Thornfield Hall. Home of Rochester, his ward Adela, and the housekeeper Mrs. Fairfax. It is there that Jane begins to enjoy life for the first time. However, as the house’s name implies, the house is also a field of thorns, in which Jane learns the joys and pain of true love as well. Thornfield is a large upper-class estate with many rooms and an equal number of secrets. One secret that is kept from Jane and visitors to the estate is that on the upper floor of the mansion, Rochester is hiding Bertha, his legal wife, who has gone mad. After Jane’s arrival, the house transforms from a place nearly abandoned by its master to the scene of family tranquillity, parties, and Jane and Rochester’s growing love for each other. Later, however, it becomes a place of pain and regret that Jane must leave in secret in order to escape the prospect of love without the sanctity of marriage.

Whitcross

Whitcross. Fictional crossroads on the moors of northern England to which Jane flees from Rochester and the memories of their lost love. Left with no food, money, or clothes, Jane must beg for scraps of food and spends several nights sleeping outside.

Moor House

Moor House. Home of St. John, Diana, and Mary Rivers. Left with no other options, Jane finds herself outside Moor House, hoping to find food, lodging, and possible employment. The cottage is warm and inviting, and the Rivers family takes in an ailing Jane and nurses her back to health. Finding Jane to be well bred and educated, St. John immediately employs Jane to run a school for village girls. In her small home and school Jane finds the contentment of employment to be both fulfilling and enjoyable. However, Jane soon discovers that she is both an heiress to a considerable fortune and the cousin of the Rivers family. She is also faced with a marriage proposal from St. John. Realizing that she loves only Rochester, she leaves Moor House to go to him. Upon arriving in Millcote, Jane learns that Thornfield Hall has burned down, Rochester’s wife has died, and Rochester has moved to his other home, Ferndean Manor.

Ferndean Manor

Ferndean Manor. One of Rochester’s homes, located two miles from Millcote. After Jane learns of the change in Rochester’s circumstances, she rushes to Ferndean Manor and finds that he is both blind and maimed as a result of the fire that destroyed Thornfield Hall and killed Bertha. Jane and Rochester decide on a quiet wedding with only the two of them present. It is at Ferndean Manor that Jane is rewarded for her years of suffering and longing for love and where the Rochesters finally begin a long and happy marriage.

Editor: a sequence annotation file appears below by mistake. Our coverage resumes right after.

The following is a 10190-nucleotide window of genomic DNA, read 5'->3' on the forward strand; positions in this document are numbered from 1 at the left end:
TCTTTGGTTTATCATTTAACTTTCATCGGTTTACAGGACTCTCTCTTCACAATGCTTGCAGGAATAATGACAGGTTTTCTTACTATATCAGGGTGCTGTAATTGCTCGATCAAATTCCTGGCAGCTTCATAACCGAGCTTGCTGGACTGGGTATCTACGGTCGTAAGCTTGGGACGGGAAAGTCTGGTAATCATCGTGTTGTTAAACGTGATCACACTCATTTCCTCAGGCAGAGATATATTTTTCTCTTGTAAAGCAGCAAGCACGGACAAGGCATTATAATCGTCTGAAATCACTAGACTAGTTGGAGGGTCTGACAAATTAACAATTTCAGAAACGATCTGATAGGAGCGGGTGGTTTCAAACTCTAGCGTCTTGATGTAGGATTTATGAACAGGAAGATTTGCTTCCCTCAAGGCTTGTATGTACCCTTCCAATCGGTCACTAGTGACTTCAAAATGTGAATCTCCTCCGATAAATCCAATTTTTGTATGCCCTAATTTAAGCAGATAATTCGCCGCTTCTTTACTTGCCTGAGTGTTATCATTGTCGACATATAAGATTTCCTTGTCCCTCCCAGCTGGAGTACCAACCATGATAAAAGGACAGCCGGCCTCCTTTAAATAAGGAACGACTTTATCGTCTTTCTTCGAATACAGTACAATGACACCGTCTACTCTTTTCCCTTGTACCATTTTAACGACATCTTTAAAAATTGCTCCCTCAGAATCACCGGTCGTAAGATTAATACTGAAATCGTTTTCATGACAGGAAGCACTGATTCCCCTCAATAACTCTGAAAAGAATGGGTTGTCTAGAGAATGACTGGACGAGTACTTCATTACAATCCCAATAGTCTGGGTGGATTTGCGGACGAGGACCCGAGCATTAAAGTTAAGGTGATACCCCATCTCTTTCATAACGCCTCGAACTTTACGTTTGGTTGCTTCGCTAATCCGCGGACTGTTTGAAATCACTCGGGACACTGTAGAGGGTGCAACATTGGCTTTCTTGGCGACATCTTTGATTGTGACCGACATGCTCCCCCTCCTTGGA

BibliographyBlom, Margaret Howard. Charlotte Brontë. Boston: Twayne, 1977. This introductory work asserts that Jane Eyre reflects Brontë’s own contradictory struggle to be both independent and controlled by a man. Using biographical information as a springboard for analysis, the work examines Brontë’s novels in separate chapters, including notes, an index, and a bibliography.Gilbert, Sandra M., and Susan Gubar. The Madwoman in the Attic: The Woman Writer and the Nineteenth-Century Literary Imagination. New Haven, Conn.: Yale University Press, 1979. This feminist work examines recurrent themes in the works of major nineteenth century female writers. Interprets Jane Eyre as a progress novel tracing Jane’s maturation, emphasizing the complex meaning of Bertha. Although 700 pages long, the book’s extensive index and chapters divided by writer and work make it convenient for research.Imlay, Elizabeth. Charlotte Brontë and the Mysteries of Love: Myth and Allegory in “Jane Eyre.” New York: St. Martin’s Press, 1989. Discusses the relationships in the novel, focusing particularly on that between Jane and Rochester. Looks at uses of myth and symbol in Brontë’s depiction of relationships.Kadish, Doris Y. The Literature of Images: The Narrative Landscape from “Julie” to “Jane Eyre.” New Brunswick, N.J.: Rutgers University Press, 1987. Discusses the web of image and metaphor that governs Jane Eyre and transforms this realist novel.King, Jeannette. “Jane Eyre.” Philadelphia: Open University Press, 1986. An effective introduction to Jane Eyre, the book is arranged by literary elements with chapter headings such as “Characterization,” “Language,” and “Structure and Theme.” Based on a tutorial approach in which readers are asked to reread certain chapters before reading discussion portions carefully examining the passages.London, Bette. “The Pleasures of Submission: Jane Eyre and the Production of the Text.” English Literary History 58, no. 1 (Spring, 1991): 195-214. A look at the historical period when the novel was written. Specifically addresses the portrayals of women in nineteenth century fiction by women writers.Macpherson, Pat. Reflecting on “Jane Eyre.” London: Routledge, 1989. The author’s conversational style and humor make this an entertaining work of criticism. Offers extensive character examinations of Jane, Bertha, and St. John and suggests that Brontë is practicing biting social criticism behind the disarming disguise of feminine confession.Nestor, Pauline. Charlotte Brontë’s “Jane Eyre.” New York: St. Martin’s Press, 1992. Arguing that Jane does not control her own actions, this work of new feminist criticism rejects previous estimations of Jane as a feminist hero. Offers interesting analyses of the themes of motherhood, sexuality, and identity and surveys the work’s historical background and criticism. Includes an index, notes, and a bibliography.Peters, Joan D. “Finding a Voice: Toward a Woman’s Discourse of Dialogue in the Narration of Jane Eyre.” Studies in the Novel 23, no. 2 (Summer, 1991): 217-236. Discusses the instabilities, difficulties, and resistances of the narrative voice in the novel.Pinion, F. B. A Brontë Companion. New York: Barnes & Noble Books, 1975. A good reference work on all the Brontës, including biographical material, chapter-length analyses of their novels, a section on characters and places, an index, an annotated bibliography, and illustrations.